Thursday, September 3, 2009

Robert Crumb Versus Junk, Part 2

  I'm not going to dig them out, but among Robert Crumb's collected works are a couple of autobiographical items of note.

  One is his written account of preparing for his relocation to France about 20 years ago. He describes the years of accumulated "junk" that he and his wife, Aline, had to discard, and marveled at how it built up within their lives.

  Another is a comic, another autobiographical piece, in which he describes his fascination with historical documents and ephemera from the past. One panel shows him hovering over a photo with a magnifying glass. He remarks that there is enough material from the past for a lifetime of inquiry. You may recall it as the one where he says, "People's faces were different then, but how?"

  I don't envision Crumb as a computer and internet enthusiast, though his kids may be. I don't know if he is aware of "webcomics," that there are over 10,000 of them, that they are mostly of disappointing quality, and that some of the blame traces to him. It's not his fault that people have been inspired to go free-form with comic art since the first issues of Zap, and that the internet makes (in theory) an attractive distribution platform. (Certainly, the internet is more to blame than Crumb.)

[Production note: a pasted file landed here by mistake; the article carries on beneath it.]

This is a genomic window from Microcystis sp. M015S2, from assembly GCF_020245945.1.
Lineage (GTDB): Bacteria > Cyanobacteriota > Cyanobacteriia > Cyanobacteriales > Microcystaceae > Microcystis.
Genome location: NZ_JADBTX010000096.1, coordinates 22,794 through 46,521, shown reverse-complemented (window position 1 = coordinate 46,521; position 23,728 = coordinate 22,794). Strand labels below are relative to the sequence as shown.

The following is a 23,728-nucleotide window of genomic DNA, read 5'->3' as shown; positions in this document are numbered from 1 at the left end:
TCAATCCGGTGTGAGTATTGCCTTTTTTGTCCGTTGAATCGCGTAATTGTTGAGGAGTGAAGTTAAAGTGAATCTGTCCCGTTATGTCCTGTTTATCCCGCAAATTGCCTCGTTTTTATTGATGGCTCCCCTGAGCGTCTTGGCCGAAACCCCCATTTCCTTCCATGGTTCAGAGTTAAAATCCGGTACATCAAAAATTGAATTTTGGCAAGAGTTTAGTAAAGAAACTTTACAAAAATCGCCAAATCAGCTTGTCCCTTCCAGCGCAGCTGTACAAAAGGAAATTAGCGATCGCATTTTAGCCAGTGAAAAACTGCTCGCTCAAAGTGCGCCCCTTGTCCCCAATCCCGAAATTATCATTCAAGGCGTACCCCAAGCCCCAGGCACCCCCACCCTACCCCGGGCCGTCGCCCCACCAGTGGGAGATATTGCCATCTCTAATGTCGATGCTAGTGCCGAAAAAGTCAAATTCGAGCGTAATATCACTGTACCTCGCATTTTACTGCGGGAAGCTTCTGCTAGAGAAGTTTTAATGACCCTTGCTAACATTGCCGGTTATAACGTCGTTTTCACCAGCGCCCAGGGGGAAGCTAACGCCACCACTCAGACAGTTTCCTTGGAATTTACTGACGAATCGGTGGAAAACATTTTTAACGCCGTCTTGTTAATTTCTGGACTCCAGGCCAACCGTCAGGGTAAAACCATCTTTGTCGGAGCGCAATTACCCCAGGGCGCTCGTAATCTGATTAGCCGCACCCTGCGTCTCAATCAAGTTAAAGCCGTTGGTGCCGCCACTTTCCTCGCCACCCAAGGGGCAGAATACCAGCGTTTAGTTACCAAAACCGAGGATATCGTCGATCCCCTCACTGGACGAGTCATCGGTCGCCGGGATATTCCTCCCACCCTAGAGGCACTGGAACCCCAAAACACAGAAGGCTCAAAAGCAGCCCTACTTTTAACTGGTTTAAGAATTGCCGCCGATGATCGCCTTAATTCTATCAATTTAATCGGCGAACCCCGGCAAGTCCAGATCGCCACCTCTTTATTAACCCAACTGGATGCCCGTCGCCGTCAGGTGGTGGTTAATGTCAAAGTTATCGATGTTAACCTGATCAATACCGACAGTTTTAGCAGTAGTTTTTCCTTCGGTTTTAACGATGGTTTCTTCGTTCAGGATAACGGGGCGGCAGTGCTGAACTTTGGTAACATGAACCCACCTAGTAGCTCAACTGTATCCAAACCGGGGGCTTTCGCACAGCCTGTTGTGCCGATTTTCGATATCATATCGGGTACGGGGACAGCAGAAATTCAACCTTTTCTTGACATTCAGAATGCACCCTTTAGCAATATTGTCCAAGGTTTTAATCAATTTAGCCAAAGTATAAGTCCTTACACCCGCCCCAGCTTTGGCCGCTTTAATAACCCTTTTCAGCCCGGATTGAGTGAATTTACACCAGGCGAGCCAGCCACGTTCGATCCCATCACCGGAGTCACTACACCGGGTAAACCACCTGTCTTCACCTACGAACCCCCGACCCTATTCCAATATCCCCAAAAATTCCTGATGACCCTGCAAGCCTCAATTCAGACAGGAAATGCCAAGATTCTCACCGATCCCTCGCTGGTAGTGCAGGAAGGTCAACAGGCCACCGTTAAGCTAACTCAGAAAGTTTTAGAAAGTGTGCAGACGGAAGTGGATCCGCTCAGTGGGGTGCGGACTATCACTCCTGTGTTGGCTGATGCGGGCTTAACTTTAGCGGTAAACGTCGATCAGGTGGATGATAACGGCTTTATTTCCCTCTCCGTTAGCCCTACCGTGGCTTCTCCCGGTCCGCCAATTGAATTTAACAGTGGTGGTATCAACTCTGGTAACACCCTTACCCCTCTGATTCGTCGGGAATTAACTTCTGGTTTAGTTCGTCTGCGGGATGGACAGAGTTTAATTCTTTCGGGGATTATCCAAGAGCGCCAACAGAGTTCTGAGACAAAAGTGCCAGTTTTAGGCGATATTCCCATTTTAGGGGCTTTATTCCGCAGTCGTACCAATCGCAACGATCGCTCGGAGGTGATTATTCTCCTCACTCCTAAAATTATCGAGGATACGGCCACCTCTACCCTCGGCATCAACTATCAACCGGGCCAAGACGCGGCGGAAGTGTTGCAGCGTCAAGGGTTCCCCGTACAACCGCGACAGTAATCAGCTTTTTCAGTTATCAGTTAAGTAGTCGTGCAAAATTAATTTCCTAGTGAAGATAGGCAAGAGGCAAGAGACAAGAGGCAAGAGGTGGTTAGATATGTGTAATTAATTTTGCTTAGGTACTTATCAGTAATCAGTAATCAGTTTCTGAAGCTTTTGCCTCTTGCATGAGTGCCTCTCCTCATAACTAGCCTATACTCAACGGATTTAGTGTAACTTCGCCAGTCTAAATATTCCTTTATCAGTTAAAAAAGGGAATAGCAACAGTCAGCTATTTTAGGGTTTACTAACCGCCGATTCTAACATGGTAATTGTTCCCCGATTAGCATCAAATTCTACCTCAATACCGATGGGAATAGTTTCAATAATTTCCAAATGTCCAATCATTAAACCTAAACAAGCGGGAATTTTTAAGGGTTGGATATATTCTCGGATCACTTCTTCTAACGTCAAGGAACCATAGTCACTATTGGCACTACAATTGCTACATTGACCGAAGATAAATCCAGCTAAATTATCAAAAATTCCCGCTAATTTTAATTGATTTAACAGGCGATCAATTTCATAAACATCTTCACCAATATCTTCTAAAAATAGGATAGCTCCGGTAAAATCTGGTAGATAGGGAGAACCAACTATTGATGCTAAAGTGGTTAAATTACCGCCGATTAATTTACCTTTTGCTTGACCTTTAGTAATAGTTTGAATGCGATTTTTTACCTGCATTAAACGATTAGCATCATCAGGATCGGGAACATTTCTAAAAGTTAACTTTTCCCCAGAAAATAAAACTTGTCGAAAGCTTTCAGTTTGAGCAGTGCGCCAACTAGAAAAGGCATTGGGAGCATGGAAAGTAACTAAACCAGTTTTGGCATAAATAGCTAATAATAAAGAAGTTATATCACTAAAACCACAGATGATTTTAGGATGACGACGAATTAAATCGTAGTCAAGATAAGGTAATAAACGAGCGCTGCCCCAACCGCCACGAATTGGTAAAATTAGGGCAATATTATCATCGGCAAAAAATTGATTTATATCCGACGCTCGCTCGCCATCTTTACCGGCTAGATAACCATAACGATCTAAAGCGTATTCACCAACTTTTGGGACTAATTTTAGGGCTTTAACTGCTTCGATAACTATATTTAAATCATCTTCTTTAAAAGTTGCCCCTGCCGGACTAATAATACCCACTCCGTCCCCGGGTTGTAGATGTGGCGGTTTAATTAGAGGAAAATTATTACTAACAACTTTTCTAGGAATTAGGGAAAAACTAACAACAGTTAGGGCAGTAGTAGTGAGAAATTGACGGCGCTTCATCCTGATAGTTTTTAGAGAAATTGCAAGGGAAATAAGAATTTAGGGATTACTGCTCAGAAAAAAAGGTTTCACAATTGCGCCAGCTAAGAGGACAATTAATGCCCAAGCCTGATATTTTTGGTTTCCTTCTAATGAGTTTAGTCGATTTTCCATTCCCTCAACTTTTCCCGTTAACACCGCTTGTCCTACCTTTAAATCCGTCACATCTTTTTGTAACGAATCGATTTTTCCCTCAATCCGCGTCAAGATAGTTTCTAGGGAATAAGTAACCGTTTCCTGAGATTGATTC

Of course, I'm not here to hang this particular crime on old Robert C. It's really the law of unintended consequences at work.

  We are now flooded with inferior comics, of which webcomics has a reputation as being the most degraded. In fact, we are flooded with everything: there is no longer material for a lifetime of inquiry, but an eternity. We no longer have accomplished Royal Smart Persons because it has become increasingly challenging to be masters of any domain with breadth.

  I have an advantage over many peers. I have been reading comics of all types since I was a boy, and I have a couple of decades of experience on the average webcomic creator today. I have read and re-read, studied, copied and traced, to better my skills.

  I would not publish anything I produced before I was about 28. It was around then that some of my work began to achieve acceptable levels of quality, and was well-received by some readers.

  Some creators have blossomed earlier, and have performed better work at a younger age. So much the better for them, and for the audience.

  With so much humdrum work being cranked out every day, one wonders why the bother. I do wonder what makes people do comics, especially ones that are time-consuming to write and draw regardless of whether they are good.

  I have my own ideas, and may write them down here at some point, but perhaps if there are any readers left they would like to comment. It would help if you mention your comic, with no need for apologies. This is a question for discussion, not judgment.